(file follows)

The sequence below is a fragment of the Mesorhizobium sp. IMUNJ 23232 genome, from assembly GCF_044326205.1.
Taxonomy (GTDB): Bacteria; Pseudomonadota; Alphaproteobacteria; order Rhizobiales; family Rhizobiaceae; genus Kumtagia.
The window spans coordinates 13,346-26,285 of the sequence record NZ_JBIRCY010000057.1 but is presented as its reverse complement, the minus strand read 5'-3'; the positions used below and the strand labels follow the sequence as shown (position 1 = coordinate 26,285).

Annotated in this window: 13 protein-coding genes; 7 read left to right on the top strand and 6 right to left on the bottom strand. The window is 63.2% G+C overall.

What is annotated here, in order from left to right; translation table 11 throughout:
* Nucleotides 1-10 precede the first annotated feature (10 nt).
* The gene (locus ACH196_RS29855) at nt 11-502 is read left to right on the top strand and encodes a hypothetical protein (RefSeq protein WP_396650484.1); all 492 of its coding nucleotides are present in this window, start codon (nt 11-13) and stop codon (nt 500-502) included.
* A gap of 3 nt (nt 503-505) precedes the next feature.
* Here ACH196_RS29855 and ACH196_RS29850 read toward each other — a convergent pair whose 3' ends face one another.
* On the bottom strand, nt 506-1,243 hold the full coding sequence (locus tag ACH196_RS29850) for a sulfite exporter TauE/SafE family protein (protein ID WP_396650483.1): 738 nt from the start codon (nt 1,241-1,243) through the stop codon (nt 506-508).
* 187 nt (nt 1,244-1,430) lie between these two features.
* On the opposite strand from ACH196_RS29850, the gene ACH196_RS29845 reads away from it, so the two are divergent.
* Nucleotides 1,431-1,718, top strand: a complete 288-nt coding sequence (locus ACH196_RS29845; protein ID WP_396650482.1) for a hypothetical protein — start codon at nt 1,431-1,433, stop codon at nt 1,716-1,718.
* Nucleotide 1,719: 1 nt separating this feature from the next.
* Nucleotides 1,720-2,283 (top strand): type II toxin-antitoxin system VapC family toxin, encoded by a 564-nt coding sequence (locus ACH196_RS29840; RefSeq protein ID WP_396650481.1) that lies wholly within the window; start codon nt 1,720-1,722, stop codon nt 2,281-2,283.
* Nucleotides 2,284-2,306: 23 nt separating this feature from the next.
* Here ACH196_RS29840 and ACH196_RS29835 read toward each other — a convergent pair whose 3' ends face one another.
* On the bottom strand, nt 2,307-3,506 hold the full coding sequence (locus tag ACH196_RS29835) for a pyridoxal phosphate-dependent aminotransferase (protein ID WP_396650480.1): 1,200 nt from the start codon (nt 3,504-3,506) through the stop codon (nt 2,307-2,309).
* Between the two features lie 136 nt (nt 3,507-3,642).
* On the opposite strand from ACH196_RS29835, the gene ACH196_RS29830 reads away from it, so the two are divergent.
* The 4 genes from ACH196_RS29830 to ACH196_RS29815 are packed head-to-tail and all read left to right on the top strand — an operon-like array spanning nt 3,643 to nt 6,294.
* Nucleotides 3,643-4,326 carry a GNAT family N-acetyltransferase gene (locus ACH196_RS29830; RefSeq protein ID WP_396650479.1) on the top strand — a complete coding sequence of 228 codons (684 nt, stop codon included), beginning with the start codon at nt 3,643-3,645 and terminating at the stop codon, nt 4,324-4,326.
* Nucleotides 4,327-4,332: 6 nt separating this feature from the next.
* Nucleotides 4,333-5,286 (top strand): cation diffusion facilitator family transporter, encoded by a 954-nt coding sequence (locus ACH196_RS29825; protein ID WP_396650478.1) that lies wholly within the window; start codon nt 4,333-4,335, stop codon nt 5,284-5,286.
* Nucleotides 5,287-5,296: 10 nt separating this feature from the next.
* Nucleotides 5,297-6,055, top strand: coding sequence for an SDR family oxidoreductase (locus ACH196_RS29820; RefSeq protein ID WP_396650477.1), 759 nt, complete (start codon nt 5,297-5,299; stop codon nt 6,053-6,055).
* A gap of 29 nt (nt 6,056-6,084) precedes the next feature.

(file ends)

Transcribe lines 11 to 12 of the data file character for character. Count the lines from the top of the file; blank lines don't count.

* 187 nt (nt 1,244-1,430) lie between these two features.
* On the opposite strand from ACH196_RS29850, the gene ACH196_RS29845 reads away from it, so the two are divergent.